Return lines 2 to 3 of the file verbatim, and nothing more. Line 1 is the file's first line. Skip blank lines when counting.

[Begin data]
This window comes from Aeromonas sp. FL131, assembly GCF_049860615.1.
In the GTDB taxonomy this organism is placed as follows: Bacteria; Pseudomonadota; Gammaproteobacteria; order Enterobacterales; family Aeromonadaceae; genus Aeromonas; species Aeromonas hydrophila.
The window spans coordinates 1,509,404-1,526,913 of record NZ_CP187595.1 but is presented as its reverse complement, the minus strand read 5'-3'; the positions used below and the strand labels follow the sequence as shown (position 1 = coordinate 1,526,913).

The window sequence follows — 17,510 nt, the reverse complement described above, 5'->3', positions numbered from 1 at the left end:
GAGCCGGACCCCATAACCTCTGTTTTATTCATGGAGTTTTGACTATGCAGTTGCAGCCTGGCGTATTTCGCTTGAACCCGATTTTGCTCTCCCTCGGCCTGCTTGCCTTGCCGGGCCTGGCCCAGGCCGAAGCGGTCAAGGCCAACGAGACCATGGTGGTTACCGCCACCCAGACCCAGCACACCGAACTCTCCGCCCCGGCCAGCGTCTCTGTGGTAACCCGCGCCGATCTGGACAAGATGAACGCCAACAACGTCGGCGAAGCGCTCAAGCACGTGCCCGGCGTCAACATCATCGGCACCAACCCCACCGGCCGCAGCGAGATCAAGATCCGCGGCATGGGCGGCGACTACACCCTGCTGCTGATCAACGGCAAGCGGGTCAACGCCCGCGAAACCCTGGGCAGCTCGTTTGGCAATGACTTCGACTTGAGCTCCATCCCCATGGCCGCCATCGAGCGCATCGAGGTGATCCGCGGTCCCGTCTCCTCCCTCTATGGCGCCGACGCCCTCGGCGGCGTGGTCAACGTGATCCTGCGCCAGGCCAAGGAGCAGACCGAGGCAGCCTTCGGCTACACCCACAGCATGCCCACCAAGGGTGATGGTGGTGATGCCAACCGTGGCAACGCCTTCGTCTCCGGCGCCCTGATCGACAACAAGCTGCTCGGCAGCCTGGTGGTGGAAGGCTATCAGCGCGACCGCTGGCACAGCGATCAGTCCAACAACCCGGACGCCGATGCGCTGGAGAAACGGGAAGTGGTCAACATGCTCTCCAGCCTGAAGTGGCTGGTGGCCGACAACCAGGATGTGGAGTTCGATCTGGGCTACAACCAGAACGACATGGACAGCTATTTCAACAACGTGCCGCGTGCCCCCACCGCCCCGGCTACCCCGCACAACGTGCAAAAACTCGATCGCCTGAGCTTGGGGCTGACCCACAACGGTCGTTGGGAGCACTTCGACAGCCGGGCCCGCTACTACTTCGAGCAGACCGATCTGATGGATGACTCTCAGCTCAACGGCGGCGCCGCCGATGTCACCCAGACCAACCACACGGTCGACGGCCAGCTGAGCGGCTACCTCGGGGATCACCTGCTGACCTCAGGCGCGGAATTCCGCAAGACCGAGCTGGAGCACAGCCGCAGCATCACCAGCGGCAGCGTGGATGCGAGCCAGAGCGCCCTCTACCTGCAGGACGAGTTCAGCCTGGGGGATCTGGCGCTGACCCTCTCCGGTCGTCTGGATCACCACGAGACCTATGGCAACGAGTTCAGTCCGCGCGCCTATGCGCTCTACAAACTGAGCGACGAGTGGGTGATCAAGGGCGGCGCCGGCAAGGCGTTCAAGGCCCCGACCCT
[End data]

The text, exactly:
In the GTDB taxonomy this organism is placed as follows: Bacteria; Pseudomonadota; Gammaproteobacteria; order Enterobacterales; family Aeromonadaceae; genus Aeromonas; species Aeromonas hydrophila.
The window spans coordinates 1,509,404-1,526,913 of record NZ_CP187595.1 but is presented as its reverse complement, the minus strand read 5'-3'; the positions used below and the strand labels follow the sequence as shown (position 1 = coordinate 1,526,913).